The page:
softening point, 388
solubility, 388
parameter, 388
solution mixing, 170–171
solution properties, of polystyrene–polydiene block
copolymers, 167–168
special effect pigments, 18
specific mechanical energy (SME), 38–39
spherulites, 14, 388
spin welding, 135–136
spiral flow method, 31
sprues, 77–78, 172
sputtering, 149
stalk height, 58
star block (radial) copolymers, 269–270, 388
applications of, 311–313
arm-first synthesis method, 269
corefirst synthesis method, 269
physical properties, 270
synthesis of, 269–270
stereoblock copolymers, 191
strain, 388
strand pelletizers, 48
stress relaxation, 388
stretch blow molding, 102–103
stripper plates, 172
styrene-diene block copolymers, 9
styrenic block copolymer (SBC), 5, 151, 161–177
polystyrene–polydiene block copolymers, 162–173,
see also separate entry
styrene–butadiene–styrene block copolymer, 162
synthesized by carbocationic polymerization, 173–175,
see also under carbocationic polymerization
thermoplastic elastomers based on, 163
styrenic TPEs
applications of, 281–289
as replacement of vulcanized rubber, 282–283
blends of SBCs and polyolefins, 288
blends of SBCs and PS, 288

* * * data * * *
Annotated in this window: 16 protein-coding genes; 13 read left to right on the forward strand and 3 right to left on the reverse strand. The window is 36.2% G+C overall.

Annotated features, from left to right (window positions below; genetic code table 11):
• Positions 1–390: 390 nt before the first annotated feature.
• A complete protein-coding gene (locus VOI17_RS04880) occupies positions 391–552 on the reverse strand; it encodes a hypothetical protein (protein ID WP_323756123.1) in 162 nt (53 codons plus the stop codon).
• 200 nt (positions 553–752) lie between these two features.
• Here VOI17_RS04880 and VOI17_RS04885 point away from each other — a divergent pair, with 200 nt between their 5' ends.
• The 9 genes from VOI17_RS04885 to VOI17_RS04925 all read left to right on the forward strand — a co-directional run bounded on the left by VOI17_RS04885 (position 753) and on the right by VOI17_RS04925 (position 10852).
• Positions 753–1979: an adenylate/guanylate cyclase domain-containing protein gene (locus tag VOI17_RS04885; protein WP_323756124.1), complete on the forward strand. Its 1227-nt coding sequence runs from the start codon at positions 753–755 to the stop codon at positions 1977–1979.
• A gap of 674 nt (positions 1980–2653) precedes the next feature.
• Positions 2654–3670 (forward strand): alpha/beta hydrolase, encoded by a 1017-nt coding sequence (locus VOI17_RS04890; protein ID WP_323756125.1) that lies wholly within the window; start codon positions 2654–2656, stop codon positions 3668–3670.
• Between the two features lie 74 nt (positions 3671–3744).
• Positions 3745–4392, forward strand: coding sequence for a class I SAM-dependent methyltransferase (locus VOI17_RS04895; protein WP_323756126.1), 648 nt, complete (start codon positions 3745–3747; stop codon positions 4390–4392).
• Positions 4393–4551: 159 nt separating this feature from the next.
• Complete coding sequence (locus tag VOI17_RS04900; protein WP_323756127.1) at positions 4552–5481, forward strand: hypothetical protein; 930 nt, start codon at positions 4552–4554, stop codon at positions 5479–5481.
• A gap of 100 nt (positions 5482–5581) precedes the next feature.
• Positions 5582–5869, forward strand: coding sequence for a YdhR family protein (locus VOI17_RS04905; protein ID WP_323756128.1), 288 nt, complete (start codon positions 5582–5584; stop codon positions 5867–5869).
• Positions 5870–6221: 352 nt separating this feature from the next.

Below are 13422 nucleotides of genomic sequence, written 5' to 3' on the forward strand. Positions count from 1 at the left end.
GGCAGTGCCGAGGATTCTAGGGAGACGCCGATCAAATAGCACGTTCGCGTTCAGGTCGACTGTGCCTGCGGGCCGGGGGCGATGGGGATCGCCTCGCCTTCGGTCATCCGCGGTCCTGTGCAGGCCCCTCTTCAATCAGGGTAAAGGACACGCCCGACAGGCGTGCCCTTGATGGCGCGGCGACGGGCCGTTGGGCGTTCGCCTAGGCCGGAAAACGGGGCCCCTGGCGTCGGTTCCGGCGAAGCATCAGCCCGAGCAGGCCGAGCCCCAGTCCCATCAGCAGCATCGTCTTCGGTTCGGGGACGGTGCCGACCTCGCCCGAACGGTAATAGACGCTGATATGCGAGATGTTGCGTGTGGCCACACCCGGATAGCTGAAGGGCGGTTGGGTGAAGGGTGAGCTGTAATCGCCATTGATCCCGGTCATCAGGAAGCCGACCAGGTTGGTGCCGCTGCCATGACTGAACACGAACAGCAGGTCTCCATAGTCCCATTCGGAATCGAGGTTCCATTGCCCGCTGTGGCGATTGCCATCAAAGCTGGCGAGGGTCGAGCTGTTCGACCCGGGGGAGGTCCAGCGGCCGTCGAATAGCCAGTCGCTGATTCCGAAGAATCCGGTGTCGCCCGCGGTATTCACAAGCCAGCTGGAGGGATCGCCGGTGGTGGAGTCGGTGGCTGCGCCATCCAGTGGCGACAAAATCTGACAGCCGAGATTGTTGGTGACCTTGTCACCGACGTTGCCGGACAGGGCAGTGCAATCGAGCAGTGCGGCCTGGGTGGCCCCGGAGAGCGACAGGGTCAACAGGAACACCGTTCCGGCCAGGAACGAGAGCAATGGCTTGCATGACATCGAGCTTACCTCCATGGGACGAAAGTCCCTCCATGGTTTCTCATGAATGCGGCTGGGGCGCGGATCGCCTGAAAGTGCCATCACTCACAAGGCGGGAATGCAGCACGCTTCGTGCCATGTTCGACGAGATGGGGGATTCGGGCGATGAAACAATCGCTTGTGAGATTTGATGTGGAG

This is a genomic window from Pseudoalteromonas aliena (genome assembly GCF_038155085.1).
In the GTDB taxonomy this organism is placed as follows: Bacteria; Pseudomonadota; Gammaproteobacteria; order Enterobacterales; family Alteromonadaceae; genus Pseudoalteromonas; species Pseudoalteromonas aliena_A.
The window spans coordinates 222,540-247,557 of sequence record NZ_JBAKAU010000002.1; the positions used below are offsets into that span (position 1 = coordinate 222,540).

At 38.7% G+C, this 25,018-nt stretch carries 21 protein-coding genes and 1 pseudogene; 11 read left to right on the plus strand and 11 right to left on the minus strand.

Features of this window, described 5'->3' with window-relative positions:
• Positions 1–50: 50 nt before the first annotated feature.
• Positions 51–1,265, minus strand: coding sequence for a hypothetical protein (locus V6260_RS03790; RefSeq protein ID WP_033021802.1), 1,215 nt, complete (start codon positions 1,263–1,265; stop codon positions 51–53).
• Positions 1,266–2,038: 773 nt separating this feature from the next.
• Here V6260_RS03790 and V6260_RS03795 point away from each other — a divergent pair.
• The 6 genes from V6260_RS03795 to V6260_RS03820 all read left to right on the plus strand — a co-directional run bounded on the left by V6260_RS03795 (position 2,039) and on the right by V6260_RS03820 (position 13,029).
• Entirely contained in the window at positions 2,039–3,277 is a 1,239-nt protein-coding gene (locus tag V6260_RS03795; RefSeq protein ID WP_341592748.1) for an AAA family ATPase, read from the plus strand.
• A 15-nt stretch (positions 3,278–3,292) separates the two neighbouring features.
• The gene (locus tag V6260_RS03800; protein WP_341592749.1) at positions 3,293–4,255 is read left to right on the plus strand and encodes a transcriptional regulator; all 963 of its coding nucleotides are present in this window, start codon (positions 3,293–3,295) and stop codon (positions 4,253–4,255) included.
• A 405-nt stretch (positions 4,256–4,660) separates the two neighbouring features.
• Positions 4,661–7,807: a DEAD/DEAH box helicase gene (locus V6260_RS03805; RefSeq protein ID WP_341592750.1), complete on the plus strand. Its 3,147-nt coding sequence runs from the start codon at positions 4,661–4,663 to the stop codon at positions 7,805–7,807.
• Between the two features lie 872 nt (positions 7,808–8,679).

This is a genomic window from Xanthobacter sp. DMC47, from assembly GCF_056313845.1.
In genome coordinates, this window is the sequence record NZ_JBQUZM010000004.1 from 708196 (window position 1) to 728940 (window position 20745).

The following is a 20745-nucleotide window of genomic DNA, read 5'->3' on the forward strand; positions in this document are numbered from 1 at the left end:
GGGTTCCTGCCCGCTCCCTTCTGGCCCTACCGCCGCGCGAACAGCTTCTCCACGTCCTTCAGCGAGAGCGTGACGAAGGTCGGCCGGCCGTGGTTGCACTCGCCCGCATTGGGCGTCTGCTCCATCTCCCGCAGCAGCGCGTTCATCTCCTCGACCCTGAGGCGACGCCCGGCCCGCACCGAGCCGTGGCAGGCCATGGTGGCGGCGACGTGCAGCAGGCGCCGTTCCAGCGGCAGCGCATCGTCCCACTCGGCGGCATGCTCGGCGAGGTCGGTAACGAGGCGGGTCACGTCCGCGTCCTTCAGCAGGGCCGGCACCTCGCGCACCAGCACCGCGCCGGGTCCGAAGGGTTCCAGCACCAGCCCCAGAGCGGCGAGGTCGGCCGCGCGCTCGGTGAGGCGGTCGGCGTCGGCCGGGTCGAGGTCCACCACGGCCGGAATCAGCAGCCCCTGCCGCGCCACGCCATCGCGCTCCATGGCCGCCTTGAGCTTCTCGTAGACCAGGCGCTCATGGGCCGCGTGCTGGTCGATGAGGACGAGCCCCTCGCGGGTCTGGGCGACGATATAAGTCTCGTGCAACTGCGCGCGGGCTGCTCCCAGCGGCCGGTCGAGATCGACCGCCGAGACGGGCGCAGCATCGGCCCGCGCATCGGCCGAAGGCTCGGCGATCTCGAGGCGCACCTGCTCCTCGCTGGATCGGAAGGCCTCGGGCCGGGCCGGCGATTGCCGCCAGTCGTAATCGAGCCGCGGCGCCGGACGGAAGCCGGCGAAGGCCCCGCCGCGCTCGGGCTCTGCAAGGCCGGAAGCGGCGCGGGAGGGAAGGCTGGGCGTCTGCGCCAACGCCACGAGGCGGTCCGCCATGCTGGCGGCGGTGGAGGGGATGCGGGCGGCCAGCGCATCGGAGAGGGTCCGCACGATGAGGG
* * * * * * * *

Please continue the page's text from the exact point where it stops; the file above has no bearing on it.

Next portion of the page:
blends of SBCs with thermosets, 288–289
effect of the addition of resins and oils, 286–287
in adhesives, sealants, and coatings, 283–288
in pressure sensitive adhesives, 287
solution behavior of SBCs, 286
solvents for SBCs, 286
formulating, 168–170
compounding styrenic thermoplastic elastomers,
169
INDEX 401styrenic TPEs (continued )
S–B–S block copolymers, 168–169
S–EB–S block copolymers, 169–170
surface energy, 141
surface grafting, 144
surface tension, 40, 141, 388
swelling, of polystyrene–polydiene block copolymers,
168
synergistic effect, 16
taber abrasion resistance, 388
talc, 22
tan delta or dissipation factor, 383
tear strength, of polyamides, 241
technical data sheets for commercial TPEs and
compounds, 345–378
COPA data sheets, 374–375
COPE data sheets, 373
MPR data sheets, 362–368
SBC data sheets, 345–352
silicone TPE data sheets, 375–378
TPO data sheets, 352–353
TPU data sheets, 368–372
TPV data sheets, 354–362
tensile properties
of polystyrene–polydiene block copolymers, 166
tensile strength, 388
tensile stress, 388
tenter frame, 131